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DENVER – At some point, the act of scoreboard watching became taboo. Or, at least, admitting to the act did.
But, as manager Bud Black puts it, “They put a big beautiful scoreboard right there in right field…of course I look.”
The Colorado Rockies have not been shy about sharing that they have enjoyed a few recent losses for key opponents in the Wild Card and division races.
I happen to watch the conclusion of the Diamondbacks walk-off win over the Dodgers on Tuesday night, just a few blocks away from Coors Field at the Blake Street Tavern.
The crowd of locals, with just a hint of pain in their voices, erupted multiple times in chants of “Let’s go D-Backs! Let’s Go D-Backs!” They grew louder and louder, culminating when Eduardo Escobar blasted one into the night and put the Rockies back in the driver’s seat to at least force a Game 163 for all the division marbles in Los Angeles.
“We were watching it here,” Nolan Arenado told BSN Denver, referring to the Rockies clubhouse. “And yeah that was a big homer. That was cool to watch. It was a nice swing. Anytime you see the team that’s in front of you losing, you’re always a little bit happier.”
It’s an odd rollercoaster ride of emotions the game of baseball can put you through. One day you are elated to have knocked a team out of postseason contention, as they did to you a year ago. And the next you are rooting that team on to take out the big bullies of the division so that you might capture the title for the first time ever.
It can also be a tough balance between living in the reality that you need those game, outside of your control, to go a certain way, and making sure to keep your focus on the things you can control. Arenado says finding that balance has been the key to Colorado stringing together six consecutive wins immediately following a gut-punch sweep at the hands of the Dodgers in LA.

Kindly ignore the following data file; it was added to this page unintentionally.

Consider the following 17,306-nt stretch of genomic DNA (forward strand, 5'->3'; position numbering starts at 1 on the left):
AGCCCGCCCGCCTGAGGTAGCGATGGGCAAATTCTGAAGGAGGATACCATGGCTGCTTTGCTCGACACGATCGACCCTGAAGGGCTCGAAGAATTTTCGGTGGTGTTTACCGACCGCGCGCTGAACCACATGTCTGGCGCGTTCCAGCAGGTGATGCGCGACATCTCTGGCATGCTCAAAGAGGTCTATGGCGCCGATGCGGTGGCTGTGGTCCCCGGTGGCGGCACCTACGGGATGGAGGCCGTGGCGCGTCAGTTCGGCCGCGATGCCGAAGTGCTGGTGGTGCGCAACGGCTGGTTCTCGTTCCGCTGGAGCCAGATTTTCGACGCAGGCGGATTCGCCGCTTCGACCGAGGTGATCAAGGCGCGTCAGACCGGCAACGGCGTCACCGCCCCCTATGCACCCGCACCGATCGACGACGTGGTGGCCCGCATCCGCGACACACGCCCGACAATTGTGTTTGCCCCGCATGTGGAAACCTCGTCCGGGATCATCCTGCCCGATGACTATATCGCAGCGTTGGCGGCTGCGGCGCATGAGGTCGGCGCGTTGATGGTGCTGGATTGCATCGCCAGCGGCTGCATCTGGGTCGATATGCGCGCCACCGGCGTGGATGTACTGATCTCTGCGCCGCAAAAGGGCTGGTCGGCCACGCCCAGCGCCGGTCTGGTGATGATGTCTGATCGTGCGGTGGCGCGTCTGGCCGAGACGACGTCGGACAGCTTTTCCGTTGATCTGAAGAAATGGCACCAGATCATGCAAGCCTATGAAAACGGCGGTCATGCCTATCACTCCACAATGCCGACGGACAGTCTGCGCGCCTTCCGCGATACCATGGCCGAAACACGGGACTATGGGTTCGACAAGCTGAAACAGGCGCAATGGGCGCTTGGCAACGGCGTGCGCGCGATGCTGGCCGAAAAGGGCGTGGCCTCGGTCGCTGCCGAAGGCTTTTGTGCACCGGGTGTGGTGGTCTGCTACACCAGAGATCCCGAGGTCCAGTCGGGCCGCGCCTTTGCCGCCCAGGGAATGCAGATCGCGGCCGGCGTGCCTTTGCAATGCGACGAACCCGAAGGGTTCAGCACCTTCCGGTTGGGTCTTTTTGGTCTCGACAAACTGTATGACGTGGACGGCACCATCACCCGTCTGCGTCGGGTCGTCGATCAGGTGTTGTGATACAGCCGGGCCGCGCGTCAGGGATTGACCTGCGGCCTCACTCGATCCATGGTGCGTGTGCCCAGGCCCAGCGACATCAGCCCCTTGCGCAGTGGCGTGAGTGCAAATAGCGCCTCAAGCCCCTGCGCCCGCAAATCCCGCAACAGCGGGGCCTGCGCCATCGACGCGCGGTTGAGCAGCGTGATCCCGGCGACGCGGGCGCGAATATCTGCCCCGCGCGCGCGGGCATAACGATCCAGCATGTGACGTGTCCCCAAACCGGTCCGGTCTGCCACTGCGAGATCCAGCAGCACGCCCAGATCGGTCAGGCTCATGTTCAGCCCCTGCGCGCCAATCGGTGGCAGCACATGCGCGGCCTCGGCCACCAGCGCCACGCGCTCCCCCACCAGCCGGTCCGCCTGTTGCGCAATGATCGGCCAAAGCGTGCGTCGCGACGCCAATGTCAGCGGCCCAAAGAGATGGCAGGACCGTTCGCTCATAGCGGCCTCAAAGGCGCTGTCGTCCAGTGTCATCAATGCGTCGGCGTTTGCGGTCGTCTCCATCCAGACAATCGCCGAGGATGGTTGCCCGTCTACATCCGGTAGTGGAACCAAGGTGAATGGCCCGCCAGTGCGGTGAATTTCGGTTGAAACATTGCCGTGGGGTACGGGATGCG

“At the same time,” Arenado says after admitting to enjoying the Dodgers and Cardinals losing, “We’re not worried about anybody but ourselves. I think that’s why we’re playing good baseball. It’s because we’re concerned about what we need to do out there. And hopefully we can continue to do that and we’ll be right where we need to be.”
Carlos Gonzalez was a little bit less reserved in his reaction, though his performance on Wednesday suggests he is no less focused.
“I watched the walk-off home run in my car,” says Gonzalez. “I had it on my cell phone.”
But then he took a step back to give the full context of the moment. And he did so quite candidly.
“We were watching the game here,” he said. “It’s 3-2 top of the ninth. We go shower. We tried to shower really quick. And then we were watching from that corner,” he said pointing to a section of the clubhouse where his locker used to be.
At this point, the Diamondbacks allowed a single, a stolen base, and an error to score a tying run, making it look certain Arizona was going to quite literally throw the game away.
“And then they tied the game,” CarGo continued. “So I was like ‘f@#k!‘ so then they go on to the bottom of the ninth…” the rhythm of his speech hastens, “And I’m like ‘I’m gonna go home. I’m starving. So on the way home, I had it on my phone, and as soon as I got in the car, Escobar hit that home run so then I was like…” at that point he just trailed off and began laughing with that trademark CarGo smile.